Written by Stryder Wegener
Government officials in Seattle are working to vacate marijuana convictions. Following the lead of cities such as San Francisco, Seattle mayor Jenny Durkan cited the racially disproportionate effect of marijuana sentences on people of color as the primary reason for the move. Indeed, both local and national data show that non-whites end up getting arrested more and being sentenced with harsher penalties for marijuana possession. These convictions can have devastating effects on people’s ability to maintain a high quality of life.
The possession of small amounts of marijuana was effectively de-criminalized in 2003 with the passage of Initiative 75, which made such offenses the lowest enforcement priority for Seattle police. And when Attorney Holmes took office in 2010, he stopped charging marijuana possession altogether. Washington legalized marijuana in 2012, so the move to vacate marijuana sentences will only apply to people who were convicted years ago, but who are likely still feeling the effects of their criminal record.
Mayor Durkan Announces Some Marijuana Convictions Will Be Vacated
On February 8, 2018, Mayor Durkan and City Attorney Pete Holmes announced that they would seek to vacate misdemeanor marijuana possession convictions. The announcement did not delve into the mechanics of how the vacations would take effect, which is important since the authority to vacate a conviction rests not with the mayor or prosecutor’s office, but with the municipal court.
In a guest editorial published in the local newspaper The Stranger, Mayor Durkan condemned the clear racial bias of the war on drugs towards the city’s communities of color. She then cited a study from Washington State which shows that, although usage rates are the same in both groups, African Americans were arrested almost three times more than whites for marijuana offenses. Latinos and native Americans were also disproportionately targeted.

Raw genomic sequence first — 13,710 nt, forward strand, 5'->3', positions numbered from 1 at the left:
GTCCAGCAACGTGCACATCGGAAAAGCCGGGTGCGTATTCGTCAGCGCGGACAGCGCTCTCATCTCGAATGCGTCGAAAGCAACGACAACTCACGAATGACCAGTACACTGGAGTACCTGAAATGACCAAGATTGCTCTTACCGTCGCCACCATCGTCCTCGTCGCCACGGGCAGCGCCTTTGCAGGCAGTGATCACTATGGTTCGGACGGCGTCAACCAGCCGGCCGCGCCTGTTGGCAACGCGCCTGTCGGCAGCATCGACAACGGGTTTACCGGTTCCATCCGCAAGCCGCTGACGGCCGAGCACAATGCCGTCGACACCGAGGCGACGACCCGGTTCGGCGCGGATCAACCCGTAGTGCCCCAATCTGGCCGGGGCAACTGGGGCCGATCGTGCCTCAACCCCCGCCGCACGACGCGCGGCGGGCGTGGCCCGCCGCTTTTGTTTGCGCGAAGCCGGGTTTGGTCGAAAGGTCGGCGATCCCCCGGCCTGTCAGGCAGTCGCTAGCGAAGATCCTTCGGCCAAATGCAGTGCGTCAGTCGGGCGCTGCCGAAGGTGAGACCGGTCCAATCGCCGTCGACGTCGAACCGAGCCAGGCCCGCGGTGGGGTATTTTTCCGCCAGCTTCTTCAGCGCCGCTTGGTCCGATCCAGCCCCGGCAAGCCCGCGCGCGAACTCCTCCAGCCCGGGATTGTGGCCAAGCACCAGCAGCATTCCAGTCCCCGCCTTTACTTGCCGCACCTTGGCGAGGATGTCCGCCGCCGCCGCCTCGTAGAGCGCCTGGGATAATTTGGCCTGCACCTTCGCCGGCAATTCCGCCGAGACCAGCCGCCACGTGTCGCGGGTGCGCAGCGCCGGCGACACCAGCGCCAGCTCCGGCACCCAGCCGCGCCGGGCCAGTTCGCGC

When Will the Vacations Take Effect?
People with misdemeanor possession charges on their records will not need to hire a lawyer or go to court to vacate marijuana convictions. The process will be automatic. However, no one knows exactly when it will begin.
The files of around 500 people are expected to be affected. But before courts begin vacating marijuana convictions, the City Attorney’s staff and the court are attempting to determine if they can make these vacations count for immigration purposes. Non-citizens convicted of marijuana offenses may be ineligible for citizenship. In some cases, they could be targeted for deportation. Since marijuana remains a Schedule I substance under federal law, it is unclear how the city of Seattle will be able to show federal immigration officials that those marijuana convictions were baseless.
Call Emerald City Law Group for Help Today
Cannabis possession may be legal in Washington, but there may be circumstances in which you still need a marijuana lawyer. If you get caught growing or distributing cannabis on the black market, or possessing more than an ounce of the substance, you may face criminal charges at the state level. Since marijuana is still illegal federally, there are also many scenarios in which you might be charged with federal cannabis possession. In either case, a Seattle criminal defense attorney from Emerald City Law Group can help.